Dealers have turned to buying stock from online used car retailer Cazoo as auction prices continue to climb higher.
Two have told Car Dealer how they saw cars advertised at Cap Clean prices on the Cazoo website while similar models were selling at auction for thousands of pounds more.
Chris Middlehurst, of Middlehurst Garage in St Helens, posted about buying stock from Cazoo on Facebook after he found a Nissan X-Trail slashed in price by the online-only retailer and advertised at thousands of pounds below today’s retail value.
‘We’re in a crazy market where the consumer can buy a car cheaper than the trade can,’ he told Car Dealer.
Middlehurst Garage specialises in used Nissans but, like the rest of the industry, has found auction prices are spiralling out of control so has begun looking at other options to source stock.
Middlehurst said: ‘I was just looking around for stock. I’ve been trying to buy little and often because I just don’t think the cars are worth what we’re seeing in the auctions.
‘We specialise in used Nissan and I’d seen an 18-plate Qashqai with 20,000 miles going through the auction for £2,500 over book – and that had already increased in May by £500 on Cap.
‘I thought I’d have struggled to sell it at that much.
‘I ended up buying the car [from Cazoo] for a bit of a laugh. I saw the car advertised on Facebook and clicked through to see it was a seven-seater, one-owner with 15,000 miles and I thought, what’s the catch?
‘I did a check on it, it’s price was Cap Clean and I could have it delivered to my house for free.’
Middlehurst pointed out that Cazoo aren’t the only retailers he’s seen with cars advertised with low retail prices, citing other car supermarkets as also offering some stock at ready to retail trade prices in the current market.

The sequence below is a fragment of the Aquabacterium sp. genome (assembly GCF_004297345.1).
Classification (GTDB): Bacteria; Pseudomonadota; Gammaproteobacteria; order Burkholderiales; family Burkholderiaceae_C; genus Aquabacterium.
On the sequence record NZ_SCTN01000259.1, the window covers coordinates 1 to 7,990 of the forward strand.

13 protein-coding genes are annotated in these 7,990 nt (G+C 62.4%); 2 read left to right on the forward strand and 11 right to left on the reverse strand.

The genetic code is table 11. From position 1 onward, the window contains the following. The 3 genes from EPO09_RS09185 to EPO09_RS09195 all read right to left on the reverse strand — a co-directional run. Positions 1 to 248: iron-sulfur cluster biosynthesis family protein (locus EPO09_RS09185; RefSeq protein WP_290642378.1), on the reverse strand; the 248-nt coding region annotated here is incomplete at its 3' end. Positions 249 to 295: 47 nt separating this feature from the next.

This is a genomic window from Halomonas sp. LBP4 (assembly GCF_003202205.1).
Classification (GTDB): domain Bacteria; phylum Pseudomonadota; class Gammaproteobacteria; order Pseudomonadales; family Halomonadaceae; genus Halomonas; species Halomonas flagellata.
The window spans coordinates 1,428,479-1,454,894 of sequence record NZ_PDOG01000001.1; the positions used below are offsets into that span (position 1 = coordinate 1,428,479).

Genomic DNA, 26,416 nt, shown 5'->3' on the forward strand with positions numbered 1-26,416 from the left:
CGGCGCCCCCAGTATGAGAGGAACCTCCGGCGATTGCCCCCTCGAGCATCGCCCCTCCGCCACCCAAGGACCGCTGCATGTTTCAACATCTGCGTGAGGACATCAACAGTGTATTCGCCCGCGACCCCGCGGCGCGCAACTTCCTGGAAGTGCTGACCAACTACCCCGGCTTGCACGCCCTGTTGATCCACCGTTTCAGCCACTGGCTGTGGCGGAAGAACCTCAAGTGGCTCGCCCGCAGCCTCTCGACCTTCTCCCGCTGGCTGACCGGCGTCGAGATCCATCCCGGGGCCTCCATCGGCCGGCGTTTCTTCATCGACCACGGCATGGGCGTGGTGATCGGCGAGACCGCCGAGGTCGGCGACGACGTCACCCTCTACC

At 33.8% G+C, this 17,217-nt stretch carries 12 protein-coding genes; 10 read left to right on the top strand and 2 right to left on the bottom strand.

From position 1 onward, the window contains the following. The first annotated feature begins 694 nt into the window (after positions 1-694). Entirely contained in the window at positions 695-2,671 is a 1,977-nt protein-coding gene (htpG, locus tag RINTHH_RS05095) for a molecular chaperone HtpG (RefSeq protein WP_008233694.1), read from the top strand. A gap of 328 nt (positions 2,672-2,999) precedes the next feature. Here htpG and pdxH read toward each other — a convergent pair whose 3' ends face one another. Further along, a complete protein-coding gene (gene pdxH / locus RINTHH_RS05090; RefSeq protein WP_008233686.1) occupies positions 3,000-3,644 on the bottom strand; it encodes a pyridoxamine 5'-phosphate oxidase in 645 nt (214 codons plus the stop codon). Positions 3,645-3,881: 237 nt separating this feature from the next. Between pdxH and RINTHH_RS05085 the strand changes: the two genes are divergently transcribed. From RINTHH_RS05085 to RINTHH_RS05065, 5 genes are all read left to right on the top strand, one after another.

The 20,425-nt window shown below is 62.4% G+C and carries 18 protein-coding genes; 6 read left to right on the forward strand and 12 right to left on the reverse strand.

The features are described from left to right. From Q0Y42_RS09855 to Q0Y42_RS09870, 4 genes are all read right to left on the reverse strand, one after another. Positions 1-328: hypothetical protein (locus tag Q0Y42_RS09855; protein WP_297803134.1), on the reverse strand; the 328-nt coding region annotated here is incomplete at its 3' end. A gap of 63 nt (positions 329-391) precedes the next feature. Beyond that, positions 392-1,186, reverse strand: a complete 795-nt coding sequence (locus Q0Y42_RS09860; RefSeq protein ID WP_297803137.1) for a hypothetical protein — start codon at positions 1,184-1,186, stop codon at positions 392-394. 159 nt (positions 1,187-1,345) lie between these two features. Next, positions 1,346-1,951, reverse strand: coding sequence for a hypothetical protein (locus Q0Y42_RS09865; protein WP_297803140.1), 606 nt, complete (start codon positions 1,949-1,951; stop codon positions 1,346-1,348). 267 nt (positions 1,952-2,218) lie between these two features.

He’s also not alone in buying from Cazoo, with one other dealer group boss telling Car Dealer he’d instructed his used car buying team to look at the website.
The second dealer – who did not want to be named – said he spotted a VW Golf that was advertised at Cap Clean price, but he knows these models are selling for well in excess of that on forecourts.
He said: ‘It’s crazy that I can go on to the Cazoo website and buy one of their cars knowing that I can sell it for more.
‘Who is doing the pricing? The Golf I spotted has been on there since October and the price is way too cheap – I’ll buy it and sell it for way more.’
Head of valuations at Cap HPI Derren Martin said that he had heard similar stories, with one car supermarket having had an offer to buy all models it had in stock of a certain profile by a franchise dealer. However, they refused to sell.
He said: ‘I know there are a lot of dealers looking on retail websites as they would normally do and buying from private advertisers.
‘At the moment many retailers are advertising cars that they bought when trade prices were cheaper, so when it comes to replacing those cars they won’t be able to do that for anywhere near what they paid for them a few weeks ago.’
Cazana director of insight Rupert Pontin echoed this, and said that in these cases it’s likely these dealers have become ‘a victim of their own policies’.
He said: ‘I think some of this comes down to stocking procedures at some dealerships. Dealers have stocking policies where if a car has been in stock for so many days they’ll knock the price down until it sells.
‘I’m not surprised it’s happening, but I think it’s probably happening in less volume than these Facebook posts would lead us to believe.
‘Cazoo are pretty good with their pricing, to be honest, they are competitive and they look at a variety of different data sets including our own.
‘If you look at the original price it is still a bit lower than where we see the market but for the days in stock then I would expect them to do that under whatever stock turn policy they have in place.’
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